The Power of Successful Negotiation
by William Rothrock, CSSC, Rothrock Settlement Consulting –
September 24, 2021
Which outcome would be worse for a CPA practice: not attaining a new client or attaining a new client who takes more of the firm’s service than they pay for? A negotiation strategy that supports building a healthy and prosperous practice is not included in the CPA curriculum. But it’s not too late to learn. Taking a look at the book, Never Split the Difference by Chris Voss and Tahl Raz, will start practitioners on the path to becoming successful negotiators.
Define the Goal
As the book explains, a successful negotiator protects the integrity of their work product while establishing an advisory role with the client. First, one must clearly define the goal they want to achieve — be assured that the client does. Once the goal is defined, negotiation tools can help support achieving that goal.
Identify Negotiation Styles
The next step in a client negotiation process is to know thyself. Three types of negotiation styles exist: analyst, accommodator and assertive.
- Analysts (reserved problem solvers) view themselves as realistic, prepared and smart and can seem standoffish to others.
- Accommodators (relationship builders) view themselves as personable, and others see them the same way.
- Assertives (winning and doing) view themselves as honest, logical and direct, and others get the impression they are aggressive, emotional and harsh.
Knowing one’s style and the counter-party’s increases the likelihood of successful negotiation by reducing barriers that conflicting styles generate.
Most business people are assertive, and most CPAs are analysts; this combination is perhaps the worst match for a negotiation. Since the client will be unlikely to change their style, the CPA should change theirs in the interest of success. By shifting to an accommodator style and focusing on the client’s specific needs, the CPA can control the negotiation.
Develop Listening Techniques
Knowing thyself helps, but knowing the client augments one’s effectiveness. The keys to a powerful negotiation are to listen, listen and listen — and have a second pair of ears available. A colleague listening without an active role has the freedom to notice cues the CPA may miss during the negotiation. A nonverbal communication system should be established between the CPA and his or her colleague to alert the CPA to essential cues. Those cues can" be used to guide the negotiation process.
Two very effective active listening techniques for negotiation are “labels” and “mirroring,” which both require active listening.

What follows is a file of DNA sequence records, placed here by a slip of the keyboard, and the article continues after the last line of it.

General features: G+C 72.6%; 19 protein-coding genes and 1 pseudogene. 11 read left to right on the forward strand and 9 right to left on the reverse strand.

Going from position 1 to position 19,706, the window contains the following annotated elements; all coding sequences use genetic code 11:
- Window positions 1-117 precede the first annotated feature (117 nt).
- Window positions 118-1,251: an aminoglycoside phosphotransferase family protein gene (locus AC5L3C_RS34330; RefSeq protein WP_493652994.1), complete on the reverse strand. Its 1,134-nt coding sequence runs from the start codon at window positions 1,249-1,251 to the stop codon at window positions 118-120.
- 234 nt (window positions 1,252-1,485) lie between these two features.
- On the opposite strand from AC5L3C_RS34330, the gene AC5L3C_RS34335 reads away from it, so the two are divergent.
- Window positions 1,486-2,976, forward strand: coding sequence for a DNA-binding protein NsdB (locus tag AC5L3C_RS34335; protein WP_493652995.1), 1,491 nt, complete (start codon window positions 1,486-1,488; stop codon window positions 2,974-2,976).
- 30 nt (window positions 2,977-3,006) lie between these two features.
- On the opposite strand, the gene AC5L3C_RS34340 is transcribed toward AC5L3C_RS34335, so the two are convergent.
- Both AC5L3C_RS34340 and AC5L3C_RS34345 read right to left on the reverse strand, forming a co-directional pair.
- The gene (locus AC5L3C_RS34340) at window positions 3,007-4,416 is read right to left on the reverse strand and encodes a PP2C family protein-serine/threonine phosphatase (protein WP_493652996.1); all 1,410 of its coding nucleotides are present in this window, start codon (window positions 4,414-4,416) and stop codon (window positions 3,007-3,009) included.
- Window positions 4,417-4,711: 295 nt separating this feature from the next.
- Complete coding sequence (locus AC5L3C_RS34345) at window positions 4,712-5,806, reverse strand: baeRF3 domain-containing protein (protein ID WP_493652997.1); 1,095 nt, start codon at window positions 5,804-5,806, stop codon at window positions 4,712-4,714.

- Labeling validates the counterparty’s emotions while guaranteeing that the parties are discussing the same idea or topic. Use phrases like, “It seems like ___” or “It sounds like ___” to capture and reinforce the essence of the counterparty’s statements.
- Mirroring, which is the act of repeating the last three words the counterparty used, combined with labeling, creates rapport with the client while solidifying trust.
The final important step is to prepare and practice to navigate the negotiation process successfully. If one’s negotiation technique appears scripted or there is hesitation when dealing with objective questions, the entire process loses dynamic momentum created by placing tension on the client.
People actively avoid or attempt to relieve tension. The dynamic nature of negotiating forces you to become comfortable with tension while actively diverting the tension back on the client. A typical example is a client offering to pay 50 percent of the CPA’s standard hourly rate. The correct course of action is for the CPA to say no and add an extreme anchor. Extreme anchoring sets the value well above where the CPA would settle, making the number he or she hopes to achieve appear more reasonable to the client. However, if the shift in tension catches the CPA unprepared, he or she might say “ok” or split the difference, which, as the title of Voss and Taz’s book states, should never be done.
Negotiation is a process most people encounter every day of their lives. Whether negotiating with spouses, children or clients, understanding the dynamic interactions that transpire increases the likelihood of optimal resolution between counterparties. Reading Voss and Taz’s book is an excellent first step in exploring the negotiation techniques available and maximizing one’s effectiveness in the process.